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Q&A | February 27, 2014

Rene Denfeld: IMG Powell’s Q&A: Rene Denfeld



Describe your latest book. The Enchanted is a story narrated by a man on death row. The novel was inspired by my work as a death penalty... Continue »
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The Whistling Season

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The Whistling Season Cover

ISBN13: 9780151012374
ISBN10: 0151012377
Condition: Standard
Dustjacket: Standard
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Average customer rating based on 3 comments:

hipwatermama, March 10, 2010 (view all comments by hipwatermama)
Doig is my new favorite wordsmith. He crafts a remarkable story that has me reflecting on the characters and the text style all at once. Not distracting but pleasurable, Doig renewed my memories of Latin and had me thinking about words. This uncanny skill plays a important role in the story's closing. This is a book not to miss!
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(3 of 5 readers found this comment helpful)
lrthrt, February 5, 2007 (view all comments by lrthrt)
I have barely started on this book and I can already tell this will be one of my favorite authors. He adds a flourish to the printed word that is utterly enjoyable.
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(13 of 18 readers found this comment helpful)
sgaydon, November 16, 2006 (view all comments by sgaydon)
Ivan Doig is a marvelous story-teller who crafts unforgettable characters. I can't wait to read more of his work!
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Product Details

ISBN:
9780151012374
Author:
Doig, Ivan
Publisher:
Houghton Mifflin Harcourt
Subject:
Literary
Subject:
Teachers
Subject:
Brothers and sisters
Subject:
Historical - General
Subject:
General Fiction
Subject:
Western stories
Subject:
Historical
Copyright:
Edition Description:
Trade Cloth
Publication Date:
20060601
Binding:
Hardback
Grade Level:
from 12
Language:
English
Illustrations:
includes online readers guide
Pages:
352
Dimensions:
8 x 5.31 in
Age Level:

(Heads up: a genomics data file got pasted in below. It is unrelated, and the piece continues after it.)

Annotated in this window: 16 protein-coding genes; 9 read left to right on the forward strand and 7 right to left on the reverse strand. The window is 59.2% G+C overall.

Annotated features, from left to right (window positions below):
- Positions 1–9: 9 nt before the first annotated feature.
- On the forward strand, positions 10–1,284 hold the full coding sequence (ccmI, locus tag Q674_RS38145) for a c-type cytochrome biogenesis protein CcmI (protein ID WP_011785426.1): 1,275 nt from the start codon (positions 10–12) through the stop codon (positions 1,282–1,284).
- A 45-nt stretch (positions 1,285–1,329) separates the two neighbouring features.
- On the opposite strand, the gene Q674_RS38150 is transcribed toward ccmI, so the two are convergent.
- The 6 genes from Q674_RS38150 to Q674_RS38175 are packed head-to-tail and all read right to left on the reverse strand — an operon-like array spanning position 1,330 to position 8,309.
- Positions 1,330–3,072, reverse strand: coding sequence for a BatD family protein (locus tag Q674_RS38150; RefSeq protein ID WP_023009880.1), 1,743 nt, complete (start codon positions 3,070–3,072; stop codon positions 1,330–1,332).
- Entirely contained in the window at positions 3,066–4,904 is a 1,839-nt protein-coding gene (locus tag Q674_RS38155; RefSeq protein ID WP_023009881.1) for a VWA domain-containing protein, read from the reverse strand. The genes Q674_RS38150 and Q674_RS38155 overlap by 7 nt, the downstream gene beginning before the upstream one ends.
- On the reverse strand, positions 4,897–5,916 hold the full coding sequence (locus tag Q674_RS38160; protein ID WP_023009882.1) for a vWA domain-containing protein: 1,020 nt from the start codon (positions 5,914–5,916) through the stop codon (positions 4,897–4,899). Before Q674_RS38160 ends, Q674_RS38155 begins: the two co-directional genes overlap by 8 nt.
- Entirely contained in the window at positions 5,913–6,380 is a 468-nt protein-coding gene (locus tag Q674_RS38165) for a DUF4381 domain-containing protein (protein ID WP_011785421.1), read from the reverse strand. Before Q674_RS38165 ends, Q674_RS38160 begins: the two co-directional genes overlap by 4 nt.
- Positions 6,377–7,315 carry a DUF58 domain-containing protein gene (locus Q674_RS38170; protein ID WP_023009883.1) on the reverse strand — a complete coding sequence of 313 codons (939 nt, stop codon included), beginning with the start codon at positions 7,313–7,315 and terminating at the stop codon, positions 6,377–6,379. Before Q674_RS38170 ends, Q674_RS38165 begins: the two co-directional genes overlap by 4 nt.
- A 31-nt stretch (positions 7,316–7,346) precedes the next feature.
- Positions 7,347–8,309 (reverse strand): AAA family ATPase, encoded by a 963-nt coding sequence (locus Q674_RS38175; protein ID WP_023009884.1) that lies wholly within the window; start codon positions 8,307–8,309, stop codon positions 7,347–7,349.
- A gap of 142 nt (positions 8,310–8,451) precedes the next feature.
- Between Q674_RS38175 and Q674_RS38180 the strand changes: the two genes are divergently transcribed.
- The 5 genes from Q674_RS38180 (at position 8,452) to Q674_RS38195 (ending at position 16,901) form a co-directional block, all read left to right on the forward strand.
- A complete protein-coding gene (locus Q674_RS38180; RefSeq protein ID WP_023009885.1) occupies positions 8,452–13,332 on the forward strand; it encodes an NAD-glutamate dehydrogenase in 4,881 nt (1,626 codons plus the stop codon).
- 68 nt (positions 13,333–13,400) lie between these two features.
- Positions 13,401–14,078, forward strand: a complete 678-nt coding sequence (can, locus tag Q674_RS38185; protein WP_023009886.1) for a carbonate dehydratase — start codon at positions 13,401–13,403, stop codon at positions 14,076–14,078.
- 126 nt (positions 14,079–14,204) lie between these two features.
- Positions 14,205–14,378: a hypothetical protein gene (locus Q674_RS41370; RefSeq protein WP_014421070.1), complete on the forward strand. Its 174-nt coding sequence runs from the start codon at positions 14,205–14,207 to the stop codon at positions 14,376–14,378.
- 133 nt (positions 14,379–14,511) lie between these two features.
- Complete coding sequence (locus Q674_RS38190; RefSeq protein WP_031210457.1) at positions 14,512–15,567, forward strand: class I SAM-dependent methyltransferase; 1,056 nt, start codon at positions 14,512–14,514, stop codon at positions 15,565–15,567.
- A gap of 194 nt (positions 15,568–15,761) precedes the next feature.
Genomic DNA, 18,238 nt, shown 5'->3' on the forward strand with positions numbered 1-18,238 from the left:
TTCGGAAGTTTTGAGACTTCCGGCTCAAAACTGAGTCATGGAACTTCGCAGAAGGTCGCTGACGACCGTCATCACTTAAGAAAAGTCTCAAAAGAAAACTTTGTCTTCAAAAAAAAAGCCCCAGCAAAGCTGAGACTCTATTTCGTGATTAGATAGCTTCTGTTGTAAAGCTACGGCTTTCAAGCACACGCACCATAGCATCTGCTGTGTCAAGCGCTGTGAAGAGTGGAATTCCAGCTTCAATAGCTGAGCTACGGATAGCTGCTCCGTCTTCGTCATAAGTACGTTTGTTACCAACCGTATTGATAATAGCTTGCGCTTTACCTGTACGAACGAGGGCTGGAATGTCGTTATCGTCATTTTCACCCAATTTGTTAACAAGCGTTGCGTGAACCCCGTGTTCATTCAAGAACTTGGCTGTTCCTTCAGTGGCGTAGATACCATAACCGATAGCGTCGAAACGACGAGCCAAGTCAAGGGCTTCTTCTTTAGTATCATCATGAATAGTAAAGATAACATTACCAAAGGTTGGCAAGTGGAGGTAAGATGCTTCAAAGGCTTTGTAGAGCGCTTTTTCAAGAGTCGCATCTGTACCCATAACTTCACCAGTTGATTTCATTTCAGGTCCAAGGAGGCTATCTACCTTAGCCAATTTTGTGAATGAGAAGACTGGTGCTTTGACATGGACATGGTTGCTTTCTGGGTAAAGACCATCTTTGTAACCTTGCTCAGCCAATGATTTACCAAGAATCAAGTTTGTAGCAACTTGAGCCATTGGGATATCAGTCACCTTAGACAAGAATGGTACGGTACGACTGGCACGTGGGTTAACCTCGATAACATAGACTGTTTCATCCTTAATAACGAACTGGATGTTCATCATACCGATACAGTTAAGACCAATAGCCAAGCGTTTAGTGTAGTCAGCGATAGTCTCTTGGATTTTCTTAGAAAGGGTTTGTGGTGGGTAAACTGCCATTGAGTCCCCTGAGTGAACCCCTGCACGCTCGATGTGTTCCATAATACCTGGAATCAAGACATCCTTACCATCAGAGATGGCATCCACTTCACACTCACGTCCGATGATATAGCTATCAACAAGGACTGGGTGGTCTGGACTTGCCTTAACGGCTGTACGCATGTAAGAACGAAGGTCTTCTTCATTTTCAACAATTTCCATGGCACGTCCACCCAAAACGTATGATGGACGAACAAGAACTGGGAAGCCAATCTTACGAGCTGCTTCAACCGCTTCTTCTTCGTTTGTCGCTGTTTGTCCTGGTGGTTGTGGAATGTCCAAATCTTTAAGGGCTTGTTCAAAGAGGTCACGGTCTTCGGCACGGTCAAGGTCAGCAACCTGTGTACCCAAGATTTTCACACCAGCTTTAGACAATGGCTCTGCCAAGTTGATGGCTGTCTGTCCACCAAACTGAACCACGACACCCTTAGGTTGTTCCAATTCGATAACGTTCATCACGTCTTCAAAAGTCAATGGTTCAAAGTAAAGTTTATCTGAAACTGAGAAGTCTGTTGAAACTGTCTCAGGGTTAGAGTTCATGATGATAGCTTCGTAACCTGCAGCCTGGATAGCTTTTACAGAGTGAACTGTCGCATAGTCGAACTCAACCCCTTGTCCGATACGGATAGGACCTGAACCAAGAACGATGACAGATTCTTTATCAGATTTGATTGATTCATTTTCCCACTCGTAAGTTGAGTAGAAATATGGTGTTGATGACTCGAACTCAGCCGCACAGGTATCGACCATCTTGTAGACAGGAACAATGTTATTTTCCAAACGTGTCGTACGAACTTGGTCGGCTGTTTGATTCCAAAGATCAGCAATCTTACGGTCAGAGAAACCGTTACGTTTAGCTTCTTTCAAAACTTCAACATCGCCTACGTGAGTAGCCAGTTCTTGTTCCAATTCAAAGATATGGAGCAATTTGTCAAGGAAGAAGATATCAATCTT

from 18

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Fiction and Poetry » Literature » A to Z

The Whistling Season Used Hardcover
0 stars - 0 reviews
$9.95 In Stock
Product details 352 pages Harcourt - English 9780151012374 Reviews:
"Publishers Weekly Review" by , "Any writer's work should be judged solely on its own merits, yet in this fine novel by Ivan Doig, one may be forgiven for marveling at the creation of such a work at an advanced stage of this writer's illustrious career. (Wallace Stegner — to whom, as with Doig, landscape was character and event in any story, and particularly Western landscapes — comes to mind with his classic Crossing to Safety.)Like many of Doig's earlier novels, The Whistling Season is set in the past in rural eastern Montana — and addresses that time and place in distinct, uncluttered prose that carries the full enthusiasm of affection and even love — for the landscape, the characters, and the events of the story — without being sentimental or elegiac. The novel is narrated by an aging Montana state superintendent of schools, Paul Milliron, who is charged with deciding the fate of the state's last scattered rural schools, and who, in the hours preceding his meeting to determine those schools' fate, recalls the autumn of 1909, when he was 13 and attending his own one-room school in Marias Coulee.Recently widowed, Paul's father, overwhelmed by the child-rearing duties presented by his three sons, in addition to his challenging farming duties, hires a housekeeper, sight unseen, from a newspaper ad. The housekeeper, Rose, proclaims that she 'can't cook but doesn't bite.' She turns out to be a beguiling character, and she brings with her a surprise guest — her brother, the scholarly Morris, who, though one of the most bookish characters in recent times, also carries brass knuckles and — not to give away too much plot — somehow knows how to use them.The schoolteacher in Marias Coulee runs away to get married, leaving Morris to step up and take over her job. The verve and inspiration that he, an utter novice to the West, to children and to teaching children, brings to the task is told brilliantly and passionately, and is the core of the book's narrative, with its themes of all the different ways of knowing and learning, at any age.Doig's strengths in this novel are character and language — the latter manifesting itself at a level of old-fashioned high-octane grandeur not seen previously in Doig's novels, and few others': the sheer joy of word choices, phrases, sentences, situations, and character bubbling up and out, as fecund and nurturing as the dryland farmscape the story inhabits is sere and arid. The Whistling Season is a book to pass on to your favorite readers: a story of lives of active choice, lived actively. (June)" Signature Review by Rick Bass. Rick Bass is the Pushcart and O. Henry award-winning author of more than 20 fiction and nonfiction books. His second novel, The Diezmo, will be published in June. " Publishers Weekly (Copyright Reed Business Information, Inc.)